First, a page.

To whom it may concern,
I want to commend Henry F Watts, Jr and his “Let’s Go!” program for your consideration. As a church leader, I am excited to see persons initiate serious comitment to caring for others. I have known Henry for seven years and observed the high level of faithful attention he showed to his mother during the duration of her illness.
Henry enlisted my help once in trying to do soething for his other who was in Greater Columbia and he was in Atlanta. I contacted a church I knew which was in close proximity to Mrs. Watts, but there were no willing volunteers to be found. The frustratio of how such circumstances further isolated his mother appears to be the genesis of Henr’s “Let’s Go!” program. When we encountered was a general unwillingness to give up one’s free time to help a stranger, especially one who has an illness many find intimidating to face.
The name of his program, “Let’s Go!” is clearly about action. Henry is a man of action, and when you study his prospectus you will see he is a “proactive” man. One of the important lessons Henry learned was the value of time. When time is limited, particularly “quality” time, then action has to be prompt and intentional, or else time is lost, or worse, wasted. That is the tragedy recognized at the end of relationships, that opportunities were missed because of poor timing.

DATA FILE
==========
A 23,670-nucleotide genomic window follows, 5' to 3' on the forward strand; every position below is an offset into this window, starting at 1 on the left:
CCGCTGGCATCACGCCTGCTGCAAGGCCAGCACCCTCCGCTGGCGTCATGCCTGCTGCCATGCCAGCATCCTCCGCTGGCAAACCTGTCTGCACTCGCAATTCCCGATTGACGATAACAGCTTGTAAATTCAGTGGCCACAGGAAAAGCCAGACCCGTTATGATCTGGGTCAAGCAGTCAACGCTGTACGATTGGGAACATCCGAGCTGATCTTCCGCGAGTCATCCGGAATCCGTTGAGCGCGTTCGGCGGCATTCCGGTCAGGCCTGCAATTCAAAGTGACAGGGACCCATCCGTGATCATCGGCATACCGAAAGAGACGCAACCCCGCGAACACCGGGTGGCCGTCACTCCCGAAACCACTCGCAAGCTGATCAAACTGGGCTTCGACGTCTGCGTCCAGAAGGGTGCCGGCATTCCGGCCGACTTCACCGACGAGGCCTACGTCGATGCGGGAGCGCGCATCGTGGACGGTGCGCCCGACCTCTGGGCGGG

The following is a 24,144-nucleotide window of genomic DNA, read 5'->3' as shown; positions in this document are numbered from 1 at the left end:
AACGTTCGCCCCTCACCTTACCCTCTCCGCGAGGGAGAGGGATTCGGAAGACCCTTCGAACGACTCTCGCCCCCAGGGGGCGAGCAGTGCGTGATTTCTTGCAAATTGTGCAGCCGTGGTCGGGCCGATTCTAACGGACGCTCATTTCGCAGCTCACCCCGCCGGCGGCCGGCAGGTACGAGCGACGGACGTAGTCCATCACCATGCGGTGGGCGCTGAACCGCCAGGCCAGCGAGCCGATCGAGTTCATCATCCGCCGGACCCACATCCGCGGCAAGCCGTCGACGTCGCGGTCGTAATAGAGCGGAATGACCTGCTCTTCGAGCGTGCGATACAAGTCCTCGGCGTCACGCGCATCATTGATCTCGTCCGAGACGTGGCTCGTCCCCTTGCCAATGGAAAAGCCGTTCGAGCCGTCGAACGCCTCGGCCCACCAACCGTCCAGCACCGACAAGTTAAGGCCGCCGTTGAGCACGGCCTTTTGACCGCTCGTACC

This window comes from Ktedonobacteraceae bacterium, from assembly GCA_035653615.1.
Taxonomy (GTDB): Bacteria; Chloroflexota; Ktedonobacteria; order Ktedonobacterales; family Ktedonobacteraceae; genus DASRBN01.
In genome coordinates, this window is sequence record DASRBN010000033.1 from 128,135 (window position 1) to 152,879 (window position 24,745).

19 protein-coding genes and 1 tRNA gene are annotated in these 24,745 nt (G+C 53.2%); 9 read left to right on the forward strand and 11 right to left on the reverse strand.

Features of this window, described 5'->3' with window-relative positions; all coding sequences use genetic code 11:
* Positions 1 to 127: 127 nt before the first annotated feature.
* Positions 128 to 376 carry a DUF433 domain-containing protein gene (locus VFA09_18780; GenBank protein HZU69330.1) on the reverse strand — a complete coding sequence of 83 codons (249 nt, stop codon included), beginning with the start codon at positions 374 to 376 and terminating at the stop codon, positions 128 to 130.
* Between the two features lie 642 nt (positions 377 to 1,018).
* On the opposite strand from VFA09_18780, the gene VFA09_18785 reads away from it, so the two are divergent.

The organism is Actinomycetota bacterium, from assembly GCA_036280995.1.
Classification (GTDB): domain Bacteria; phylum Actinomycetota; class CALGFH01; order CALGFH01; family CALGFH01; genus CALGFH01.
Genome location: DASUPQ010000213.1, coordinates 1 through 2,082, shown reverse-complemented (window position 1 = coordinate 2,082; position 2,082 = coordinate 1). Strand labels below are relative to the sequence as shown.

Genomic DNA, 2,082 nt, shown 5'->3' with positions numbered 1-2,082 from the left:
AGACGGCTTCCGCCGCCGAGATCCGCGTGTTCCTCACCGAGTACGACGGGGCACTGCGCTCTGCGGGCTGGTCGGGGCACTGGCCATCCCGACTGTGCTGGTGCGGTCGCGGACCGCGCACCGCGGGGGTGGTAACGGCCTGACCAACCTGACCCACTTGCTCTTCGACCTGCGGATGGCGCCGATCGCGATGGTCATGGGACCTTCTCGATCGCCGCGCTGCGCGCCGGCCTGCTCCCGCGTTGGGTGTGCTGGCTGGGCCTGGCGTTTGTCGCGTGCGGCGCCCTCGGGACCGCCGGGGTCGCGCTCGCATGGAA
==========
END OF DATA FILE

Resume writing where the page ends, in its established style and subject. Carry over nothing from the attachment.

As the numbers of or elders increases with aging baby boomers reaching their sixties, the need for alternatives to institutional care or home care will likewise grow. Full time care givers who get not respite are carrying heavy responsibilities. Henry Watts, Jr. is a trustworthy upstanding man who has gained experience and knowledge about the care of one with Alzheimer’s Disease in an all too up close and personal way. Is that background which makes him a valuable component in the larger picture of caring for one with this disease.
Thank you for considering Henry Watts, Jr and his “Let’s Go!” program for those living with, and caring for ones with Alzheimer’s Disease.
The Rev. L. Howard Maltby
St. Alban’s Episcopal Church of Lexington, SC (2009)